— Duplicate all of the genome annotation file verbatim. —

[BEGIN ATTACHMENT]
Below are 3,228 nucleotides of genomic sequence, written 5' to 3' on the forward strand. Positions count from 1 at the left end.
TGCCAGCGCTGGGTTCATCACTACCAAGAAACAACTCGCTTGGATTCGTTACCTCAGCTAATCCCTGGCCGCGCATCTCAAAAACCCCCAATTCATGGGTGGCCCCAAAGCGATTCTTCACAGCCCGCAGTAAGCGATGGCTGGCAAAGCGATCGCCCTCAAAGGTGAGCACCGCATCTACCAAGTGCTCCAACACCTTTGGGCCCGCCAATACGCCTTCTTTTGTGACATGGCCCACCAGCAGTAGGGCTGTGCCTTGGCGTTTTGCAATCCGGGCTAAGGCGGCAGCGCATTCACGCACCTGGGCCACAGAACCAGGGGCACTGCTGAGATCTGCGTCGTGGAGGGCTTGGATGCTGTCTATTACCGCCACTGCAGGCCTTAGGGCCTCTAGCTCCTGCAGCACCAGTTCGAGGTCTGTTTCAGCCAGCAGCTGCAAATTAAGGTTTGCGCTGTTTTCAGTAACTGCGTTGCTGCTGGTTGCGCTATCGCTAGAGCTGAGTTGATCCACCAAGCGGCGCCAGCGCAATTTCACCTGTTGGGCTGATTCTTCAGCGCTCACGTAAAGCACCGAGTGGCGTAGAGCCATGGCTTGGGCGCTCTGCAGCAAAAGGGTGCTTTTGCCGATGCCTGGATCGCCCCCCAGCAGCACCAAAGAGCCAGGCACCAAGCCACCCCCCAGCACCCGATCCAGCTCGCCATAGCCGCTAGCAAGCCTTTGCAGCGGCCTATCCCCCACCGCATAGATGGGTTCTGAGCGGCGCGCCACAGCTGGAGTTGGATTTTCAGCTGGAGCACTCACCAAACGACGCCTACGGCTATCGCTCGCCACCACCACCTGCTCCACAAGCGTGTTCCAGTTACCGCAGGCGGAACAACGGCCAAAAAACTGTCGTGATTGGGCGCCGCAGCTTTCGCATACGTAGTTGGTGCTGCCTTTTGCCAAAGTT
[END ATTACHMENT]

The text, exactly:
Below are 3,228 nucleotides of genomic sequence, written 5' to 3' on the forward strand. Positions count from 1 at the left end.
TGCCAGCGCTGGGTTCATCACTACCAAGAAACAACTCGCTTGGATTCGTTACCTCAGCTAATCCCTGGCCGCGCATCTCAAAAACCCCCAATTCATGGGTGGCCCCAAAGCGATTCTTCACAGCCCGCAGTAAGCGATGGCTGGCAAAGCGATCGCCCTCAAAGGTGAGCACCGCATCTACCAAGTGCTCCAACACCTTTGGGCCCGCCAATACGCCTTCTTTTGTGACATGGCCCACCAGCAGTAGGGCTGTGCCTTGGCGTTTTGCAATCCGGGCTAAGGCGGCAGCGCATTCACGCACCTGGGCCACAGAACCAGGGGCACTGCTGAGATCTGCGTCGTGGAGGGCTTGGATGCTGTCTATTACCGCCACTGCAGGCCTTAGGGCCTCTAGCTCCTGCAGCACCAGTTCGAGGTCTGTTTCAGCCAGCAGCTGCAAATTAAGGTTTGCGCTGTTTTCAGTAACTGCGTTGCTGCTGGTTGCGCTATCGCTAGAGCTGAGTTGATCCACCAAGCGGCGCCAGCGCAATTTCACCTGTTGGGCTGATTCTTCAGCGCTCACGTAAAGCACCGAGTGGCGTAGAGCCATGGCTTGGGCGCTCTGCAGCAAAAGGGTGCTTTTGCCGATGCCTGGATCGCCCCCCAGCAGCACCAAAGAGCCAGGCACCAAGCCACCCCCCAGCACCCGATCCAGCTCGCCATAGCCGCTAGCAAGCCTTTGCAGCGGCCTATCCCCCACCGCATAGATGGGTTCTGAGCGGCGCGCCACAGCTGGAGTTGGATTTTCAGCTGGAGCACTCACCAAACGACGCCTACGGCTATCGCTCGCCACCACCACCTGCTCCACAAGCGTGTTCCAGTTACCGCAGGCGGAACAACGGCCAAAAAACTGTCGTGATTGGGCGCCGCAGCTTTCGCATACGTAGTTGGTGCTGCCTTTTGCCAAAGTT